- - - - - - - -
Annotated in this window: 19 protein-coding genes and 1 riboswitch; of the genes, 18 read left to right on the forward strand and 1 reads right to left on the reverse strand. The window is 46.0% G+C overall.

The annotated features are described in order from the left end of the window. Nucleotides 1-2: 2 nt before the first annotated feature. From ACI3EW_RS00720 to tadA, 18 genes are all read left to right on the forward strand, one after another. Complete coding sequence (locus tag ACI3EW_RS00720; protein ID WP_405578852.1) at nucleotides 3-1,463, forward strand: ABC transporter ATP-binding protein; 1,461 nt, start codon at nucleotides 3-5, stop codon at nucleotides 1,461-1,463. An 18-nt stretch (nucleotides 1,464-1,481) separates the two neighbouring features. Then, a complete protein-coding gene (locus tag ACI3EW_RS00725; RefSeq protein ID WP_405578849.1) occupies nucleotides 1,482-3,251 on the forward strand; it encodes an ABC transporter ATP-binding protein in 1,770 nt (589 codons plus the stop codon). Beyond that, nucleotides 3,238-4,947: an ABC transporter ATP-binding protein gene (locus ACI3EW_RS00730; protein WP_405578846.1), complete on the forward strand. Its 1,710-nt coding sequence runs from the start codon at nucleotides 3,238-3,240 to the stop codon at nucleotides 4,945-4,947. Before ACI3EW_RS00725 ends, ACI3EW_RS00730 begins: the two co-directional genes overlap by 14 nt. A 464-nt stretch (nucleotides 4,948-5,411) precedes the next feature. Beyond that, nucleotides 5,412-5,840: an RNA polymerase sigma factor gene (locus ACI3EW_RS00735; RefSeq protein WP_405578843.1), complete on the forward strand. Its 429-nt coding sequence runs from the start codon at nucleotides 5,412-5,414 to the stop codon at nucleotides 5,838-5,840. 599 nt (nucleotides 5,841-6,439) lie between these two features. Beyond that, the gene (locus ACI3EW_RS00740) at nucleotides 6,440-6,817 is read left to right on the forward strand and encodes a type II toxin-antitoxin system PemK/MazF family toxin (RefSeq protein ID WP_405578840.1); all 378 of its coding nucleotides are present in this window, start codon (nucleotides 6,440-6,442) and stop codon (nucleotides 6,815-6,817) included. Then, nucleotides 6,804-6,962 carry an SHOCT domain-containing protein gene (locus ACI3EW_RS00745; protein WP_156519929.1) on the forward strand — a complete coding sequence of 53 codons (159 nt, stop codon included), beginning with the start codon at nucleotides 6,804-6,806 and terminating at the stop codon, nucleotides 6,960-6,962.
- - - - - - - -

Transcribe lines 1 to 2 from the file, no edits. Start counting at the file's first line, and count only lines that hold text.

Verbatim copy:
Annotated in this window: 19 protein-coding genes and 1 riboswitch; of the genes, 18 read left to right on the forward strand and 1 reads right to left on the reverse strand. The window is 46.0% G+C overall.

The annotated features are described in order from the left end of the window. Nucleotides 1-2: 2 nt before the first annotated feature. From ACI3EW_RS00720 to tadA, 18 genes are all read left to right on the forward strand, one after another. Complete coding sequence (locus tag ACI3EW_RS00720; protein ID WP_405578852.1) at nucleotides 3-1,463, forward strand: ABC transporter ATP-binding protein; 1,461 nt, start codon at nucleotides 3-5, stop codon at nucleotides 1,461-1,463. An 18-nt stretch (nucleotides 1,464-1,481) separates the two neighbouring features. Then, a complete protein-coding gene (locus tag ACI3EW_RS00725; RefSeq protein ID WP_405578849.1) occupies nucleotides 1,482-3,251 on the forward strand; it encodes an ABC transporter ATP-binding protein in 1,770 nt (589 codons plus the stop codon). Beyond that, nucleotides 3,238-4,947: an ABC transporter ATP-binding protein gene (locus ACI3EW_RS00730; protein WP_405578846.1), complete on the forward strand. Its 1,710-nt coding sequence runs from the start codon at nucleotides 3,238-3,240 to the stop codon at nucleotides 4,945-4,947. Before ACI3EW_RS00725 ends, ACI3EW_RS00730 begins: the two co-directional genes overlap by 14 nt. A 464-nt stretch (nucleotides 4,948-5,411) precedes the next feature. Beyond that, nucleotides 5,412-5,840: an RNA polymerase sigma factor gene (locus ACI3EW_RS00735; RefSeq protein WP_405578843.1), complete on the forward strand. Its 429-nt coding sequence runs from the start codon at nucleotides 5,412-5,414 to the stop codon at nucleotides 5,838-5,840. 599 nt (nucleotides 5,841-6,439) lie between these two features. Beyond that, the gene (locus ACI3EW_RS00740) at nucleotides 6,440-6,817 is read left to right on the forward strand and encodes a type II toxin-antitoxin system PemK/MazF family toxin (RefSeq protein ID WP_405578840.1); all 378 of its coding nucleotides are present in this window, start codon (nucleotides 6,440-6,442) and stop codon (nucleotides 6,815-6,817) included. Then, nucleotides 6,804-6,962 carry an SHOCT domain-containing protein gene (locus ACI3EW_RS00745; protein WP_156519929.1) on the forward strand — a complete coding sequence of 53 codons (159 nt, stop codon included), beginning with the start codon at nucleotides 6,804-6,806 and terminating at the stop codon, nucleotides 6,960-6,962.